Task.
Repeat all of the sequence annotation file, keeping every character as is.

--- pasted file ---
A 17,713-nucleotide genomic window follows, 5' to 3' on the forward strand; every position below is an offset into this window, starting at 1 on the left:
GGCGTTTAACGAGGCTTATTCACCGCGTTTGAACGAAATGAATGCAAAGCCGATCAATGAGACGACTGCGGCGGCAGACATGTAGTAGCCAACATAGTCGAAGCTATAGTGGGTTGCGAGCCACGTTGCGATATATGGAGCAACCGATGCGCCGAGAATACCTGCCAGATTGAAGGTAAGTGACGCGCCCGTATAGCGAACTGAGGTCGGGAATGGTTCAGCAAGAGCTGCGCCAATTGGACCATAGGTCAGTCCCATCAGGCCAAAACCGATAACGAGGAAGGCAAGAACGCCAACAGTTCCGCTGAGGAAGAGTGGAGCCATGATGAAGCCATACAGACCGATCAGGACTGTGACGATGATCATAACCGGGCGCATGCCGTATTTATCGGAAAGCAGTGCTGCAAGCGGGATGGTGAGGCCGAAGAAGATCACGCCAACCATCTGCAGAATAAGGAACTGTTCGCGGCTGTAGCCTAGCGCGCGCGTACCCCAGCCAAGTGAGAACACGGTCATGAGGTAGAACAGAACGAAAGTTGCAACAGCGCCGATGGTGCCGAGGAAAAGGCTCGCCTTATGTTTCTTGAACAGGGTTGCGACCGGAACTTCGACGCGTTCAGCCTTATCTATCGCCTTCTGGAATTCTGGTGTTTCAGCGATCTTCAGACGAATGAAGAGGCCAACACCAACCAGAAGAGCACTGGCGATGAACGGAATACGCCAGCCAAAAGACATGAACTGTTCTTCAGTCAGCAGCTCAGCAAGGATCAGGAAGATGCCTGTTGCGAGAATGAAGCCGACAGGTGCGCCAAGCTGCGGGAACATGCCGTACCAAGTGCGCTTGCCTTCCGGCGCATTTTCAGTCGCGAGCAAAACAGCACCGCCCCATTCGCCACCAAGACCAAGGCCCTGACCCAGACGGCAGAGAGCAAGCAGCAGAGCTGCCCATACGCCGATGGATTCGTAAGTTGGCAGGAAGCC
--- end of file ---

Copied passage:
A 17,713-nucleotide genomic window follows, 5' to 3' on the forward strand; every position below is an offset into this window, starting at 1 on the left:
GGCGTTTAACGAGGCTTATTCACCGCGTTTGAACGAAATGAATGCAAAGCCGATCAATGAGACGACTGCGGCGGCAGACATGTAGTAGCCAACATAGTCGAAGCTATAGTGGGTTGCGAGCCACGTTGCGATATATGGAGCAACCGATGCGCCGAGAATACCTGCCAGATTGAAGGTAAGTGACGCGCCCGTATAGCGAACTGAGGTCGGGAATGGTTCAGCAAGAGCTGCGCCAATTGGACCATAGGTCAGTCCCATCAGGCCAAAACCGATAACGAGGAAGGCAAGAACGCCAACAGTTCCGCTGAGGAAGAGTGGAGCCATGATGAAGCCATACAGACCGATCAGGACTGTGACGATGATCATAACCGGGCGCATGCCGTATTTATCGGAAAGCAGTGCTGCAAGCGGGATGGTGAGGCCGAAGAAGATCACGCCAACCATCTGCAGAATAAGGAACTGTTCGCGGCTGTAGCCTAGCGCGCGCGTACCCCAGCCAAGTGAGAACACGGTCATGAGGTAGAACAGAACGAAAGTTGCAACAGCGCCGATGGTGCCGAGGAAAAGGCTCGCCTTATGTTTCTTGAACAGGGTTGCGACCGGAACTTCGACGCGTTCAGCCTTATCTATCGCCTTCTGGAATTCTGGTGTTTCAGCGATCTTCAGACGAATGAAGAGGCCAACACCAACCAGAAGAGCACTGGCGATGAACGGAATACGCCAGCCAAAAGACATGAACTGTTCTTCAGTCAGCAGCTCAGCAAGGATCAGGAAGATGCCTGTTGCGAGAATGAAGCCGACAGGTGCGCCAAGCTGCGGGAACATGCCGTACCAAGTGCGCTTGCCTTCCGGCGCATTTTCAGTCGCGAGCAAAACAGCACCGCCCCATTCGCCACCAAGACCAAGGCCCTGACCCAGACGGCAGAGAGCAAGCAGCAGAGCTGCCCATACGCCGATGGATTCGTAAGTTGGCAGGAAGCC